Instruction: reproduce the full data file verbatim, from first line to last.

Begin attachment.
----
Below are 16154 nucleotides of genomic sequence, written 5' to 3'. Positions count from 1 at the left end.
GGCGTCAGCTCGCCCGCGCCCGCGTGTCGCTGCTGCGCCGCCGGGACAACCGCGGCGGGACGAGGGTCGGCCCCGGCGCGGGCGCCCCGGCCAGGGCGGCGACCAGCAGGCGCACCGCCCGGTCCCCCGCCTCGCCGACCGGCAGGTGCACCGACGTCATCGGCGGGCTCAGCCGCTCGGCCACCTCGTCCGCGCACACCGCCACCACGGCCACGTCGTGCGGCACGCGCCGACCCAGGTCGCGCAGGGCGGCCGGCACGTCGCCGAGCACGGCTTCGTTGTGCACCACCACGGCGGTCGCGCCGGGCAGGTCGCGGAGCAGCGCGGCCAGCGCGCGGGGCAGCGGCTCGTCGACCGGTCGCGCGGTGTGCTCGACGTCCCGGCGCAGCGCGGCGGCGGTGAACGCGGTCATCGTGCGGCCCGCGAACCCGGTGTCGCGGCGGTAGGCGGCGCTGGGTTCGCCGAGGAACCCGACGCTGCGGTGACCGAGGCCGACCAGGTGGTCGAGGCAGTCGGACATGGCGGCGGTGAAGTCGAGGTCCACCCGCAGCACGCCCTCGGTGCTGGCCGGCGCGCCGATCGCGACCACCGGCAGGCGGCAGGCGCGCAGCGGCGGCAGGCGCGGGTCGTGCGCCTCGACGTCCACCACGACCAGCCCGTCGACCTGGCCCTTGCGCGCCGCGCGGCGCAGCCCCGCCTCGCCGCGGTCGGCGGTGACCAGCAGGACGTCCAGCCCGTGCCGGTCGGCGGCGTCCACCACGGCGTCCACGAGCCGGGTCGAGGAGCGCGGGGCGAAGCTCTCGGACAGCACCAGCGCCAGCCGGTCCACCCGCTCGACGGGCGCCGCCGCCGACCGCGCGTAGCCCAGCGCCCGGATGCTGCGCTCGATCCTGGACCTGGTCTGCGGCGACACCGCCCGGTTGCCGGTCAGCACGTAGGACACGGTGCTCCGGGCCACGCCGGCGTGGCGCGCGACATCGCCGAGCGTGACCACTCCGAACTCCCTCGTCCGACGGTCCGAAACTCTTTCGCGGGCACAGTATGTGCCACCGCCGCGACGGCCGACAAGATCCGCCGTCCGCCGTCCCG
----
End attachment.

Below are 16154 nucleotides of genomic sequence, written 5' to 3'. Positions count from 1 at the left end.
GGCGTCAGCTCGCCCGCGCCCGCGTGTCGCTGCTGCGCCGCCGGGACAACCGCGGCGGGACGAGGGTCGGCCCCGGCGCGGGCGCCCCGGCCAGGGCGGCGACCAGCAGGCGCACCGCCCGGTCCCCCGCCTCGCCGACCGGCAGGTGCACCGACGTCATCGGCGGGCTCAGCCGCTCGGCCACCTCGTCCGCGCACACCGCCACCACGGCCACGTCGTGCGGCACGCGCCGACCCAGGTCGCGCAGGGCGGCCGGCACGTCGCCGAGCACGGCTTCGTTGTGCACCACCACGGCGGTCGCGCCGGGCAGGTCGCGGAGCAGCGCGGCCAGCGCGCGGGGCAGCGGCTCGTCGACCGGTCGCGCGGTGTGCTCGACGTCCCGGCGCAGCGCGGCGGCGGTGAACGCGGTCATCGTGCGGCCCGCGAACCCGGTGTCGCGGCGGTAGGCGGCGCTGGGTTCGCCGAGGAACCCGACGCTGCGGTGACCGAGGCCGACCAGGTGGTCGAGGCAGTCGGACATGGCGGCGGTGAAGTCGAGGTCCACCCGCAGCACGCCCTCGGTGCTGGCCGGCGCGCCGATCGCGACCACCGGCAGGCGGCAGGCGCGCAGCGGCGGCAGGCGCGGGTCGTGCGCCTCGACGTCCACCACGACCAGCCCGTCGACCTGGCCCTTGCGCGCCGCGCGGCGCAGCCCCGCCTCGCCGCGGTCGGCGGTGACCAGCAGGACGTCCAGCCCGTGCCGGTCGGCGGCGTCCACCACGGCGTCCACGAGCCGGGTCGAGGAGCGCGGGGCGAAGCTCTCGGACAGCACCAGCGCCAGCCGGTCCACCCGCTCGACGGGCGCCGCCGCCGACCGCGCGTAGCCCAGCGCCCGGATGCTGCGCTCGATCCTGGACCTGGTCTGCGGCGACACCGCCCGGTTGCCGGTCAGCACGTAGGACACGGTGCTCCGGGCCACGCCGGCGTGGCGCGCGACATCGCCGAGCGTGACCACTCCGAACTCCCTCGTCCGACGGTCCGAAACTCTTTCGCGGGCACAGTATGTGCCACCGCCGCGACGGCCGACAAGATCCGCCGTCCGCCGTCCCG